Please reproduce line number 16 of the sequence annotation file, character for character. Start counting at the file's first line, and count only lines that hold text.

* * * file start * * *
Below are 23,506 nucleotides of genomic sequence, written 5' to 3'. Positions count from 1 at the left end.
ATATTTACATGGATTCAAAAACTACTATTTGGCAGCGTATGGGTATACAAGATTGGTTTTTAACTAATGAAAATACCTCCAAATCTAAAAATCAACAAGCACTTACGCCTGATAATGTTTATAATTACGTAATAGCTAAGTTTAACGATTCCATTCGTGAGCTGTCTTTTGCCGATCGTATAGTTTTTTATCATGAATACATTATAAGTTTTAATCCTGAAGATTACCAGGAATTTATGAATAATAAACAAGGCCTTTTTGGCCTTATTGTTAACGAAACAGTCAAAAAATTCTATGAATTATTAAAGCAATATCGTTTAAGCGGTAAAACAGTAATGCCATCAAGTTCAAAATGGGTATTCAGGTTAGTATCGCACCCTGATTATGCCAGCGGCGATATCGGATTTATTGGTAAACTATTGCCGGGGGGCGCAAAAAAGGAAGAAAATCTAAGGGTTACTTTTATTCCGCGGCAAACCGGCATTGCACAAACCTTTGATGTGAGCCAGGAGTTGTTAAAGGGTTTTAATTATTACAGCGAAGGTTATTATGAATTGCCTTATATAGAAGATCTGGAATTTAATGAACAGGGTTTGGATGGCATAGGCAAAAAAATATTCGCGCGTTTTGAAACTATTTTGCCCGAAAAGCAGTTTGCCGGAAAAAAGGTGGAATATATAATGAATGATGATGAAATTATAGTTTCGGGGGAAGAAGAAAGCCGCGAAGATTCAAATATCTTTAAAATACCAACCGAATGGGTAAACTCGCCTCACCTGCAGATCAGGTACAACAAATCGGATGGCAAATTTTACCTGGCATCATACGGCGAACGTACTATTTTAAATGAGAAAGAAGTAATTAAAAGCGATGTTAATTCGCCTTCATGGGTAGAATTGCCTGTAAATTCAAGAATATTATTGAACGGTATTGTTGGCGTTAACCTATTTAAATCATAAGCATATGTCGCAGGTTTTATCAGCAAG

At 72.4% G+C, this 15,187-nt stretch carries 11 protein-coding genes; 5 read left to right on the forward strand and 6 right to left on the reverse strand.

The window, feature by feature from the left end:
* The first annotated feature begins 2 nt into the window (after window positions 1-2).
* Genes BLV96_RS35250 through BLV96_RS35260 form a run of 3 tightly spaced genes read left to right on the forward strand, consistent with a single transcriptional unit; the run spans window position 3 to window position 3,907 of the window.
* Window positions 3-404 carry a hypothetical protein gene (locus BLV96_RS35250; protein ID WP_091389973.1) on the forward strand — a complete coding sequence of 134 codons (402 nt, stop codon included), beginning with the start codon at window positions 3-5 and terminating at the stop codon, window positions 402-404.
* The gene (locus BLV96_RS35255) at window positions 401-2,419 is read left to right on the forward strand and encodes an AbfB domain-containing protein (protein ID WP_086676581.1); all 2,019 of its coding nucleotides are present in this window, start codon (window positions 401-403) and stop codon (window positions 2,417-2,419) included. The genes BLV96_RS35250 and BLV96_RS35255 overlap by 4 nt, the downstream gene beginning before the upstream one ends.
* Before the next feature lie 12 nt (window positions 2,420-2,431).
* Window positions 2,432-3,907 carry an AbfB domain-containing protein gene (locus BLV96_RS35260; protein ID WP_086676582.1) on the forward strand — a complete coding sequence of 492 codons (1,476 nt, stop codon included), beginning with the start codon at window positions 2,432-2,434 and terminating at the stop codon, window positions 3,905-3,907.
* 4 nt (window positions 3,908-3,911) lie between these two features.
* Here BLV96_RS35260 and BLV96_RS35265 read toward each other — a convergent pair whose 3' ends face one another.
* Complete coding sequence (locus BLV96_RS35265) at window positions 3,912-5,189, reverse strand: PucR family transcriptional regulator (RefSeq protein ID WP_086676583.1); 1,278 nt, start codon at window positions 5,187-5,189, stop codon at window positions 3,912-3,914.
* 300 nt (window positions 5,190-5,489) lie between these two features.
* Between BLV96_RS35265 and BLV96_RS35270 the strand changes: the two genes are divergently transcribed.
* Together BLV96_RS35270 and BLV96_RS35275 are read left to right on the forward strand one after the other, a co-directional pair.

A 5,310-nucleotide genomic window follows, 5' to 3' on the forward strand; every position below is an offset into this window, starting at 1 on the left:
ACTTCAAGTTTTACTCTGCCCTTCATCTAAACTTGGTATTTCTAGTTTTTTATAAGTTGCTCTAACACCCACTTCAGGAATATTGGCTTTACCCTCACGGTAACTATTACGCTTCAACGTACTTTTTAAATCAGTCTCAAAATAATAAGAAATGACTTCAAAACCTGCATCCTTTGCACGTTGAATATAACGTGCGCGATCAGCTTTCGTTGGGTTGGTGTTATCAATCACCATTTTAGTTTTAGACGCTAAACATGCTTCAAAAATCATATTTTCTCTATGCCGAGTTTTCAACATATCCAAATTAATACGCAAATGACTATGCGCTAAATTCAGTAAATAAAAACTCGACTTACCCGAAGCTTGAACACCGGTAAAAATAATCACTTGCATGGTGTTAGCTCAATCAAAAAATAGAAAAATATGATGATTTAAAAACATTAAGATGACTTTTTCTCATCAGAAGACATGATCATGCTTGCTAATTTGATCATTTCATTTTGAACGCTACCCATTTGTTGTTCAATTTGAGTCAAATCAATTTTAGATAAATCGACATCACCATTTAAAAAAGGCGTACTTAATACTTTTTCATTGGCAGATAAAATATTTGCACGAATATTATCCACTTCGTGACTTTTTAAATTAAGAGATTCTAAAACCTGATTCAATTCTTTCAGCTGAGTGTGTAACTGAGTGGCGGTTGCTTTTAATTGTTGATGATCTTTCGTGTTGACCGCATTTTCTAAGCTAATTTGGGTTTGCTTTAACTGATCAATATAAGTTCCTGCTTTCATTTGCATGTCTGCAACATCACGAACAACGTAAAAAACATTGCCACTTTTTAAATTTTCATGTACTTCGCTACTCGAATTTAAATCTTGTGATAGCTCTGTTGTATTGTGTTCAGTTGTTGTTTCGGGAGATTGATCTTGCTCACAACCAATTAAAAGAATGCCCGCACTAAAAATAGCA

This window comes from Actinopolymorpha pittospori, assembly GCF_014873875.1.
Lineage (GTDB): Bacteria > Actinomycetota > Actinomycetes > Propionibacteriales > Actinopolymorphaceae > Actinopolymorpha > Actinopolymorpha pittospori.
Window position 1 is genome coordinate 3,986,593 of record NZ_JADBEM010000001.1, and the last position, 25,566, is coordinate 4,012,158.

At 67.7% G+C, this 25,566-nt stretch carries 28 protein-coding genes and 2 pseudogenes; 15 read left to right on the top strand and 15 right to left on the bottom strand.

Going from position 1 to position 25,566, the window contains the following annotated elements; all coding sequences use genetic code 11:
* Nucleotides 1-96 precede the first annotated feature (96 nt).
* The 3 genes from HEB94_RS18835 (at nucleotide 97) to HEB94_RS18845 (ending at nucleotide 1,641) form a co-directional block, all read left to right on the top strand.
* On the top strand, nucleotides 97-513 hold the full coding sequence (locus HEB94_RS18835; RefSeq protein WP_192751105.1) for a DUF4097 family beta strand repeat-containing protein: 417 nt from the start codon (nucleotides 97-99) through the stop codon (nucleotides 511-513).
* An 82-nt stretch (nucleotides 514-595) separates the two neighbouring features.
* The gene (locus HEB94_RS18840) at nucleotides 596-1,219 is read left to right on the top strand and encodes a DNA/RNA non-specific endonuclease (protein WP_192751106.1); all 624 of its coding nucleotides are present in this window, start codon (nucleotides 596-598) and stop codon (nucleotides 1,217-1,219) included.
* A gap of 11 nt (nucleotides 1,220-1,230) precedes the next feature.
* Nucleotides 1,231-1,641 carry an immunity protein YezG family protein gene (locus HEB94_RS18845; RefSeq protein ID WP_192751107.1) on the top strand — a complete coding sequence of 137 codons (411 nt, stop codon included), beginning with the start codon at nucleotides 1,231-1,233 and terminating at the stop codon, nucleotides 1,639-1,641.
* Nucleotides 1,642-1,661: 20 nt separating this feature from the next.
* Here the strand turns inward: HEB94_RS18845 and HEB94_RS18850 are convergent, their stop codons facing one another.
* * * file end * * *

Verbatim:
* Together BLV96_RS35270 and BLV96_RS35275 are read left to right on the forward strand one after the other, a co-directional pair.